Example: Gol, Lazar and Belta (2013)

Binder nbviewer This example reproduces parts of the numerical results of [3]. A similar example reproducing all results of [3] is available as a codeocean capsule in [4].

This example was borrowed from [1, Example VIII.A] and tackles an optimal control for the hybrid system with state evolution governed by

\[x(k+1) = \begin{bmatrix} 1 & 1 \\ 0 & 1 \end{bmatrix}x(k) + \begin{bmatrix} 0.5 \\ 1.0 \end{bmatrix} u(k)\]

The goal is to take the state vector toward a target set XT by visiting one of the squares A or B and avoiding the obstacles O1 and O2

First, let us import CDDLib, GLPK, OSQP, JuMP, Pavito and Ipopt

import CDDLib
import GLPK
import OSQP
using JuMP
import Pavito
import Cbc
import Ipopt

At this point we import Dionysos

using Dionysos

And the file defining the hybrid system for this problem

include(joinpath(dirname(dirname(pathof(Dionysos))), "examples", "gol_lazar_belta.jl"))
gol_lazar_belta (generic function with 1 method)

Now we instantiate our system using the function provided by gol_lazar_belta.jl

system = gol_lazar_belta(CDDLib.Library(), Float64);

Then, we define initial conditions (continuous and discrete states) to this system and set N as the search depth, i.e., the number of allowed time steps.

x0 = [1.0, -6.0];
q0 = 3;

N = 11;

We instantiate our Optimal Control Problem by defining the state and transition costs. Notice that Comment that state_cost is defined to be zero for each mode/discrete state of the system and the transition_cost is defined to be u_1^2 which is defined by the quadratic form u' * Q * u with Q = ones(1, 1).

state_cost = Fill(ZeroFunction(), nmodes(system))
transition_cost = QuadraticControlFunction(ones(1, 1))

problem = OptimalControlProblem(
    system,
    q0, x0,
    Fill(state_cost, N),
    Fill(Fill(transition_cost, ntransitions(system)), N),
    system.ext[:q_T],
    N
);

Notice that we used Fill for all N time steps as we consider time-invariant costs. Finally, we select the method presented in [2] as our optimizer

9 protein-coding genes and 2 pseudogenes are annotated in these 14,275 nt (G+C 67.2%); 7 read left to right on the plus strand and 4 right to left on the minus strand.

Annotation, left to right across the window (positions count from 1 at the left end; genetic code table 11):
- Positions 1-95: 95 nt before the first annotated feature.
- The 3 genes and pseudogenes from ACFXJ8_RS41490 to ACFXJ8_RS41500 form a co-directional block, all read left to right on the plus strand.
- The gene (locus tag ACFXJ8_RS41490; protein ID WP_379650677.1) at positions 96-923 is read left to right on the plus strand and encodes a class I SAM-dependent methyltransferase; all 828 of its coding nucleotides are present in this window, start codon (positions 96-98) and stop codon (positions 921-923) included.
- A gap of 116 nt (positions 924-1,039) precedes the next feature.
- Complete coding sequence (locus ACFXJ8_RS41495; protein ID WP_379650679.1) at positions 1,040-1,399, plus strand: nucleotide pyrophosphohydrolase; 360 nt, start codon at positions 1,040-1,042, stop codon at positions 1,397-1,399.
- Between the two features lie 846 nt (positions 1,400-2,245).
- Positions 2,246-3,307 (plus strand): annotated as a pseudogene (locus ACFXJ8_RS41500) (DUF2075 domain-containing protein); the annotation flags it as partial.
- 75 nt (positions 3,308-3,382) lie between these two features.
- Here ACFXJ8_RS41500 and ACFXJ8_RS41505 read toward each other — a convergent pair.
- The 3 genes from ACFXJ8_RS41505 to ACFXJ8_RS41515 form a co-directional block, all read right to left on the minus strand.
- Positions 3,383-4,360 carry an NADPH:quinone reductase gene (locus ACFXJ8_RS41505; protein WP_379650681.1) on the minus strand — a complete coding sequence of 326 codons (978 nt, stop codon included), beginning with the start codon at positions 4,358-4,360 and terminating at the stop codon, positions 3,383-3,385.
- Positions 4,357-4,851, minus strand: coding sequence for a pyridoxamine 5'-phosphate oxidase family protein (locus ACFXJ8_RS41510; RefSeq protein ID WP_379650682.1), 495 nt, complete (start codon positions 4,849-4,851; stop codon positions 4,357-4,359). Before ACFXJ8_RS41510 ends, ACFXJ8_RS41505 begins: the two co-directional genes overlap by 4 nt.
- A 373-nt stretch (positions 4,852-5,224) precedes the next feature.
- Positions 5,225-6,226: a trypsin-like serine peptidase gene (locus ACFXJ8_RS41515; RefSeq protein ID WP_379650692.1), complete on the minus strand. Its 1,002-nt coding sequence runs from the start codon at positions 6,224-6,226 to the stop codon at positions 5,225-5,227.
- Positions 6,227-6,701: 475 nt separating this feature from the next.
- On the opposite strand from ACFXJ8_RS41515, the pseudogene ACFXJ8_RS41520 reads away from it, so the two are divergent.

qp_solver = optimizer_with_attributes(
    OSQP.Optimizer,
    "eps_abs" => 1e-8,
    "eps_rel" => 1e-8,
    "max_iter" => 100000,
    MOI.Silent() => true
);

mip_solver = optimizer_with_attributes(
    Cbc.Optimizer,
    MOI.Silent() => true
);

cont_solver = optimizer_with_attributes(
    Ipopt.Optimizer,
    MOI.Silent() => true
);

miqp_solver = optimizer_with_attributes(
    Pavito.Optimizer,
    "mip_solver" => mip_solver,
    "cont_solver" => cont_solver,
    MOI.Silent() => true
);


algo = optimizer_with_attributes(BemporadMorari.Optimizer{Float64},
    "continuous_solver" => qp_solver,
    "mixed_integer_solver" => miqp_solver,
    "indicator" => false,
    "log_level" => 0
);

and use it to solve the given problem, with the help of the abstraction layer MathOptInterface provided by JuMP

optimizer = MOI.instantiate(algo)
MOI.set(optimizer, MOI.RawParameter("problem"), problem)
MOI.optimize!(optimizer)
┌ Warning: Infeasible NLP problem terminated with primal status: NEARLY_FEASIBLE_POINT. This cannot be as this NLP problem was feasible by design.
└ @ Pavito ~/.julia/packages/Pavito/H744k/src/algorithm.jl:428

We check the solver time

MOI.get(optimizer, MOI.SolveTime())
2.3714439868927

the termination status

termination = MOI.get(optimizer, MOI.TerminationStatus())
OPTIMAL::TerminationStatusCode = 1

the objective value

objective_value = MOI.get(optimizer, MOI.ObjectiveValue())
11.385062952226304

and recover the corresponding continuous trajectory

xu = MOI.get(optimizer, ContinuousTrajectoryAttribute());

A little bit of data visualization now:

using Plots
using Colors

##Auxiliary function for annotating
function text_in_set_plot!(pl, po, t; kws...)
    ##solve finding center (other solvers? https://jump.dev/JuMP.jl/dev/installation/#Supported-solvers)
    solver = optimizer_with_attributes(GLPK.Optimizer, "presolve" => GLPK.ON)
    plot!(pl, po; kws...)
    if t !== nothing
        c, r = hchebyshevcenter(hrep(po), solver, verbose=0)
        annotate!(pl, [(c..., text(t, 12))])
    end
end

##Initialize our canvas
p = Plots.plot(fmt = :png, fillcolor = :white)

##Show the discrete modes
for mode in states(system)
    t = (system.ext[:q_T] in [mode, mode + 11]) ? "XT" : (mode == system.ext[:q_A] ? "A" : (mode == system.ext[:q_B] ? "B" :
            mode <= 11 ? string(mode) : string(mode - 11)))
    text_in_set_plot!(p, stateset(system, mode), t, fillcolor = :white, linecolor = :black)
end

##Plot obstacles
for i in eachindex(system.ext[:obstacles])
    text_in_set_plot!(p, system.ext[:obstacles][i], "O$i", fillcolor = :black, fillalpha = 0.1)
end


##Initial state
scatter!(p, [x0[1]], [x0[2]])
annotate!(p, [(x0[1], x0[2] - 0.5, text("x0", 10))])

##Split the vector into x1 and x2
x1 = [xu.x[j][1] for j in eachindex(xu.x)]
x2 = [xu.x[j][2] for j in eachindex(xu.x)]

##Plot the trajectory
scatter!(p, x1, x2)

References

  1. Gol, E. A., Lazar, M., & Belta, C. (2013). Language-guided controller synthesis for linear systems. IEEE Transactions on Automatic Control, 59(5), 1163-1176.
  2. Bemporad, A., & Morari, M. (1999). Control of systems integrating logic, dynamics, and constraints. Automatica, 35(3), 407-427.
  3. Legat B., Bouchat J., Jungers R. M. (2021). Abstraction-based branch and bound approach to Q-learning for hybrid optimal control. 3rd Annual Learning for Dynamics & Control Conference, 2021.
  4. Legat B., Bouchat J., Jungers R. M. (2021). Abstraction-based branch and bound approach to Q-learning for hybrid optimal control. https://www.codeocean.com/. https://doi.org/10.24433/CO.6650697.v1.

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